Nick was joined by Michelle Cracknell from The Pensions Advisory Service and Tom McPhail from Hargreaves Lansdown. The episode was hosted by Paul Lewis.
With only days to go until ‘pension freedom day’ on 6th April, Nick was able to answer listener questions about the new rules and flexibility to access pension funds.
You can listen again to the episode on BBC iPlayer at www.bbc.co.uk/programmes/b05nvjb2.
Michelle Cracknell pointed out that your pension fund is often your biggest or second biggest asset, so people will need to take care not to be taken in my fraudsters who want to get their hands on the money.
Tom McPhail cautioned people to shop around and consider all of the options.
Nick urged listeners to use their pension funds with purpose, not just taking action because you can.
The first caller was Nick from Bristol, who initially got excited about accessing his Stakeholder pension when he reaches his 55th birthday later this month. He received conflicting advice from a number of people and was unsure about what action to take.
Our Nick counseled him to consider whether he needed to take money out of his pension pot, before taking any action. Using his 25% tax-free cash to fund his fallow period during self-employment and then leaving the rest of pension fund available seemed to make the most sense.
Wendy called from Bristol. Her husband has a final salary pension and she has a State pension; income they live on. They also have money invested in stocks and shares, although admitted to being risk averse. She also had a pension pot and asked about the tax consequences, as a non-taxpayer, of withdrawing the money.
Nick answered her question, explaining that the first 25% of the pension pot would be tax-free and she would need to be careful about her withdrawal strategy for the balance, as an emergency tax code could be applied, assuming 1/12th of a personal allowance and basic rate tax band was available. By staggering the withdrawals over a number of tax years, it would be possible to pay less tax overall.
Isobel emailed asking about where to get information about finding the best annuity, if you have a modest pension pot. Michelle explained that the new pension choices do not negate the old pension choices, including annuities. She told Isobel that a regulated financial adviser can often provide advice about the best annuity rate and you end up paying the same as you would by buying direct.
April from Bletchingly asked about the inheritance tax treatment on a pension pot if you die after your 75th birthday, as a result of the new rules. If you die before 75, any pension pot left over is paid free of tax with the whole pension pot passed to your beneficiaries. After age 75, the beneficiaries would pay income tax at their marginal rates.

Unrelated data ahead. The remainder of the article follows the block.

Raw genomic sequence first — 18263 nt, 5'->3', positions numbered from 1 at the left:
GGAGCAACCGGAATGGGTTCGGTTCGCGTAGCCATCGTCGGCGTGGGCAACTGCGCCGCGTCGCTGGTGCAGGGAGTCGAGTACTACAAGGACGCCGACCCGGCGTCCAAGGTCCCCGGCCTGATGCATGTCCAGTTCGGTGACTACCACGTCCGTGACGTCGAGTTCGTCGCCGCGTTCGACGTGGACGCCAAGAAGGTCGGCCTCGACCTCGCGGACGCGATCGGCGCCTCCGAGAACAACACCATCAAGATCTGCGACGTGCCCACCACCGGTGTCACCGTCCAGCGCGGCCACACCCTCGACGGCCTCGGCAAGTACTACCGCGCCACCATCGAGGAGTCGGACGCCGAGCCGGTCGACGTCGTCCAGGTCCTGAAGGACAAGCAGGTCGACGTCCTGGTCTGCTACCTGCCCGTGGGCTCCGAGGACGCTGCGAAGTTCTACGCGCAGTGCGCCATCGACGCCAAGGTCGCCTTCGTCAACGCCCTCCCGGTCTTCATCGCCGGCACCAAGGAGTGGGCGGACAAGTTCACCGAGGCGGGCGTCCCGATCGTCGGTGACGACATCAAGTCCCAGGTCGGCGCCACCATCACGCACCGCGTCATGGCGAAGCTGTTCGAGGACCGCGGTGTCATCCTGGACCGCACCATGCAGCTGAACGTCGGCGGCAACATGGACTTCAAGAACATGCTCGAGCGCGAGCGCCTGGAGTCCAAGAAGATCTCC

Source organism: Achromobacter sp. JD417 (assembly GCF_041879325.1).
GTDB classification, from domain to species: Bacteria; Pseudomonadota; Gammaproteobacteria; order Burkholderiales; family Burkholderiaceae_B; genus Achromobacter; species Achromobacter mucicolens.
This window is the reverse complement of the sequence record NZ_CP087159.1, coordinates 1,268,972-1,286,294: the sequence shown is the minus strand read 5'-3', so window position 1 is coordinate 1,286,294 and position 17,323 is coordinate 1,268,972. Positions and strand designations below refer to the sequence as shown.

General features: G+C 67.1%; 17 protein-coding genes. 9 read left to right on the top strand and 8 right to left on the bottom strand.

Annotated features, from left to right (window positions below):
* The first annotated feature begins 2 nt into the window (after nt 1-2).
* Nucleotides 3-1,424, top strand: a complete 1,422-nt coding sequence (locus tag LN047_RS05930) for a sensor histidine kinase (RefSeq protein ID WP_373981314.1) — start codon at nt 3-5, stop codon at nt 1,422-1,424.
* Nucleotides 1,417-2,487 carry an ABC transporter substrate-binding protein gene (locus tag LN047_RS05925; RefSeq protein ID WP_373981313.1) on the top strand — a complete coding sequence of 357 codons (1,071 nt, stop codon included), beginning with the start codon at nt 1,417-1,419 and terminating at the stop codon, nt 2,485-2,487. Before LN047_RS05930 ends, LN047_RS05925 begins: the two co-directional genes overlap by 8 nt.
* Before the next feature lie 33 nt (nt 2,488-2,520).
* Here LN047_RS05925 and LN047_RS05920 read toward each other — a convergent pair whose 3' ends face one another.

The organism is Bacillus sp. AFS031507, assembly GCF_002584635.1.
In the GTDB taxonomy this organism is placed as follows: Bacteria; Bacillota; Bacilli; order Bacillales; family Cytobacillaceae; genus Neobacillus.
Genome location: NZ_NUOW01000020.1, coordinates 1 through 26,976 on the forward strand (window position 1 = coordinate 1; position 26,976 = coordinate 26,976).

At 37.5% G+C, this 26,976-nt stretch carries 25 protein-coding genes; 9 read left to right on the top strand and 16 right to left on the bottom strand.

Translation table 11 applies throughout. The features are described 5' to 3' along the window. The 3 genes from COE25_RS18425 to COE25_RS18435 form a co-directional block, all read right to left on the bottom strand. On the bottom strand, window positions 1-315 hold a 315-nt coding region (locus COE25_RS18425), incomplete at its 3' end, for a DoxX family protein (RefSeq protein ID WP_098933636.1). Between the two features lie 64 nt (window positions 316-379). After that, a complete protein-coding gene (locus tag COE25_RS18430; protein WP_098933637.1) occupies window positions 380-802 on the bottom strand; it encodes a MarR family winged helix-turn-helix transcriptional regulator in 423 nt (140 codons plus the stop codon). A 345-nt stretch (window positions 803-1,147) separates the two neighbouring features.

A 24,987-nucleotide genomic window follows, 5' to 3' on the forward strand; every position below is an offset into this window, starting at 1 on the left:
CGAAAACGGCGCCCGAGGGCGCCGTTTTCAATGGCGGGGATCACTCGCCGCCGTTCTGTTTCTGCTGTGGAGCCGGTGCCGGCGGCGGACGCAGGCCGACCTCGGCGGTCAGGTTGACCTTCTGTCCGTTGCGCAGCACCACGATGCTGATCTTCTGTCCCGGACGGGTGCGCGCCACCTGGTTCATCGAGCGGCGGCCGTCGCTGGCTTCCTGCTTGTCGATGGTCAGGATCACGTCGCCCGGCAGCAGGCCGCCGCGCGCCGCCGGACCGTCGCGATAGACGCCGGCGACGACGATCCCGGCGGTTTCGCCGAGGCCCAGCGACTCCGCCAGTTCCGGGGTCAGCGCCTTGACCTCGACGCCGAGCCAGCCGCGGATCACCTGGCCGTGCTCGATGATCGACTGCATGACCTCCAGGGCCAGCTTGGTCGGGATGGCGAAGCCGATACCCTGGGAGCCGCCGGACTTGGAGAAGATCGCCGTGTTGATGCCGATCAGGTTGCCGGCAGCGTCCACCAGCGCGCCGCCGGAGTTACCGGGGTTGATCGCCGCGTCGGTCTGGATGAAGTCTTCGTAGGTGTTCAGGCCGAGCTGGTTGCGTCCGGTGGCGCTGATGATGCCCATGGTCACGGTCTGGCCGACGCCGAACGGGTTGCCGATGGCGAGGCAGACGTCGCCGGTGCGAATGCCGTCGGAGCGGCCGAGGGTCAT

An email from Mike asked about his three personal pension pot with three different firms. One had enhanced tax-free cash, but the provider does not offer a drawdown facility.
Nick explained that some people historically were able to build up tax-free cash of greater than 25%. He told Mike to avoid doing anything which could result in him losing this higher tax-free cash entitlement.
A related email from Steven, who had two pension pots, asked whether he needed to take 25% tax-free cash from each fund or could take his total tax-free cash entitlement from one, preserving the value from the other. Tom said he could take 25% from each or merge the two before withdrawing cash.
Jane from Carlisle called and asked about her eligibility with a defined benefits (final salary) scheme. Nick explained that she was absolutely right about the new rules applying primarily to defined contribution pension schemes. But you need to be very careful before giving up what can be very valuable benefits.
Non-public sector defined benefit schemes and funded public sector defined benefit schemes offer the option to transfer to a defined contribution pension scheme first, to access the pension freedom rules. If your transfer value exceeds £30,000, you need to take regulated financial advice first.
Robin is 70 years old and was drawing from three pension funds, subject to GAD limits. He asked whether these limits still applied. Nick explained Robin could move into the new flexi-access regime which would remove these limits, but the annual allowance would fall significantly and there could be higher costs involved.
Paul Lewis asked Nick to give listeners an idea of how much financial advice would cost, to which Nick responded typically in the range of £1,200 to £1,500. An alternative would be to call The Pensions Advisory Service, although of course they can only offer guidance, not specific advice.
Mike from Norfolk reaches his 55th birthday in 18 months time and has a pension pot of between £400-500,000. He has a mortgage left of £100,000 and asked about how to make the decision to repay the mortgage with his tax-free cash. Nick said he likes the idea of repaying debt, but his decision would depend on the degree of risk he is prepared to take with his pension pot.
Peter in Hampshire, aged 70, asked about cashing in his annuities, as he might benefit from receiving a lump sum rather than a small income each year. This refers to a recent Budget proposal which is going through consultation, so is not currently possible.
If you have any questions about the new pension freedom rules, the experts here at Informed Choice would be very happy to answer them.
You can post a question in the comments below, email us at firstname.lastname@example.org or call us on 01483 274566.